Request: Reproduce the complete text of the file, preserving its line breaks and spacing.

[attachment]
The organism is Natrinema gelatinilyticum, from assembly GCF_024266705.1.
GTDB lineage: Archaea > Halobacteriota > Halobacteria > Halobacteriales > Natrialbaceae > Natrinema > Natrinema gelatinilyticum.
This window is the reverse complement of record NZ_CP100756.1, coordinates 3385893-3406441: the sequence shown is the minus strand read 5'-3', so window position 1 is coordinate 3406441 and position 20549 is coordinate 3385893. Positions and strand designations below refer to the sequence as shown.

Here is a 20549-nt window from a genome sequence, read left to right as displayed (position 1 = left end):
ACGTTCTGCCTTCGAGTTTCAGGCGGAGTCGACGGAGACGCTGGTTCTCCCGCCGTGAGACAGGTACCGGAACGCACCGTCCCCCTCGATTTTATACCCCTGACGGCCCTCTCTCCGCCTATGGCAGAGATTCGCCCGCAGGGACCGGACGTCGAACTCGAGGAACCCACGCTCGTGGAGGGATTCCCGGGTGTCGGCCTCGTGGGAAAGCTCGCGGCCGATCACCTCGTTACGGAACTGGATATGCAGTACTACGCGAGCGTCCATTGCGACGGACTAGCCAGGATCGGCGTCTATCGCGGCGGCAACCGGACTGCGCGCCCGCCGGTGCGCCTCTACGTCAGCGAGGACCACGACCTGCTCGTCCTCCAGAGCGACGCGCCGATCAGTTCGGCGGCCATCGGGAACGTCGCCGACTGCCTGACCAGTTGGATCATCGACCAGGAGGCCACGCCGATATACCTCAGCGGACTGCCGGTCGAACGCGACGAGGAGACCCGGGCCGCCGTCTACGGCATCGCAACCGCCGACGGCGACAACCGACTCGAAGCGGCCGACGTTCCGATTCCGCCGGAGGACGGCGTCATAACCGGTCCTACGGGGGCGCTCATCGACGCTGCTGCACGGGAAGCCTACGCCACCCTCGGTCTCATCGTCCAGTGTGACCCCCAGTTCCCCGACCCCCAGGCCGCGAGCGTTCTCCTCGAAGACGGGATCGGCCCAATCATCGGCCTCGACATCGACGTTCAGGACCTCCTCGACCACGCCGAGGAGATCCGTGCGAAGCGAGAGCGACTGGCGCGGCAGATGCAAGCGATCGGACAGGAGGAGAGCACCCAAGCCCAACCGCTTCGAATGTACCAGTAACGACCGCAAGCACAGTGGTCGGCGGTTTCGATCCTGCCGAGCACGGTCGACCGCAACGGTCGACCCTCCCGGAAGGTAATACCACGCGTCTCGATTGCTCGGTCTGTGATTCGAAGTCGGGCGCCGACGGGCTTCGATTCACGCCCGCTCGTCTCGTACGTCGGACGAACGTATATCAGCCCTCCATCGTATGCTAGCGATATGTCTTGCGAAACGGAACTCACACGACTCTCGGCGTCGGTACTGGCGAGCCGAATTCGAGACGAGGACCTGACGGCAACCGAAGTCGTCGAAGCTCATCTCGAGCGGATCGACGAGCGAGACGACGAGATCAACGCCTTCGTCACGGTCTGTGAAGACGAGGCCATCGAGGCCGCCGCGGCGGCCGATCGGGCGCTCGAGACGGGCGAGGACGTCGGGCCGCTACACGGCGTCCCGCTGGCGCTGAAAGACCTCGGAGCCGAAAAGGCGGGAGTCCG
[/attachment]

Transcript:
The organism is Natrinema gelatinilyticum, from assembly GCF_024266705.1.
GTDB lineage: Archaea > Halobacteriota > Halobacteria > Halobacteriales > Natrialbaceae > Natrinema > Natrinema gelatinilyticum.
This window is the reverse complement of record NZ_CP100756.1, coordinates 3385893-3406441: the sequence shown is the minus strand read 5'-3', so window position 1 is coordinate 3406441 and position 20549 is coordinate 3385893. Positions and strand designations below refer to the sequence as shown.

Here is a 20549-nt window from a genome sequence, read left to right as displayed (position 1 = left end):
ACGTTCTGCCTTCGAGTTTCAGGCGGAGTCGACGGAGACGCTGGTTCTCCCGCCGTGAGACAGGTACCGGAACGCACCGTCCCCCTCGATTTTATACCCCTGACGGCCCTCTCTCCGCCTATGGCAGAGATTCGCCCGCAGGGACCGGACGTCGAACTCGAGGAACCCACGCTCGTGGAGGGATTCCCGGGTGTCGGCCTCGTGGGAAAGCTCGCGGCCGATCACCTCGTTACGGAACTGGATATGCAGTACTACGCGAGCGTCCATTGCGACGGACTAGCCAGGATCGGCGTCTATCGCGGCGGCAACCGGACTGCGCGCCCGCCGGTGCGCCTCTACGTCAGCGAGGACCACGACCTGCTCGTCCTCCAGAGCGACGCGCCGATCAGTTCGGCGGCCATCGGGAACGTCGCCGACTGCCTGACCAGTTGGATCATCGACCAGGAGGCCACGCCGATATACCTCAGCGGACTGCCGGTCGAACGCGACGAGGAGACCCGGGCCGCCGTCTACGGCATCGCAACCGCCGACGGCGACAACCGACTCGAAGCGGCCGACGTTCCGATTCCGCCGGAGGACGGCGTCATAACCGGTCCTACGGGGGCGCTCATCGACGCTGCTGCACGGGAAGCCTACGCCACCCTCGGTCTCATCGTCCAGTGTGACCCCCAGTTCCCCGACCCCCAGGCCGCGAGCGTTCTCCTCGAAGACGGGATCGGCCCAATCATCGGCCTCGACATCGACGTTCAGGACCTCCTCGACCACGCCGAGGAGATCCGTGCGAAGCGAGAGCGACTGGCGCGGCAGATGCAAGCGATCGGACAGGAGGAGAGCACCCAAGCCCAACCGCTTCGAATGTACCAGTAACGACCGCAAGCACAGTGGTCGGCGGTTTCGATCCTGCCGAGCACGGTCGACCGCAACGGTCGACCCTCCCGGAAGGTAATACCACGCGTCTCGATTGCTCGGTCTGTGATTCGAAGTCGGGCGCCGACGGGCTTCGATTCACGCCCGCTCGTCTCGTACGTCGGACGAACGTATATCAGCCCTCCATCGTATGCTAGCGATATGTCTTGCGAAACGGAACTCACACGACTCTCGGCGTCGGTACTGGCGAGCCGAATTCGAGACGAGGACCTGACGGCAACCGAAGTCGTCGAAGCTCATCTCGAGCGGATCGACGAGCGAGACGACGAGATCAACGCCTTCGTCACGGTCTGTGAAGACGAGGCCATCGAGGCCGCCGCGGCGGCCGATCGGGCGCTCGAGACGGGCGAGGACGTCGGGCCGCTACACGGCGTCCCGCTGGCGCTGAAAGACCTCGGAGCCGAAAAGGCGGGAGTCCG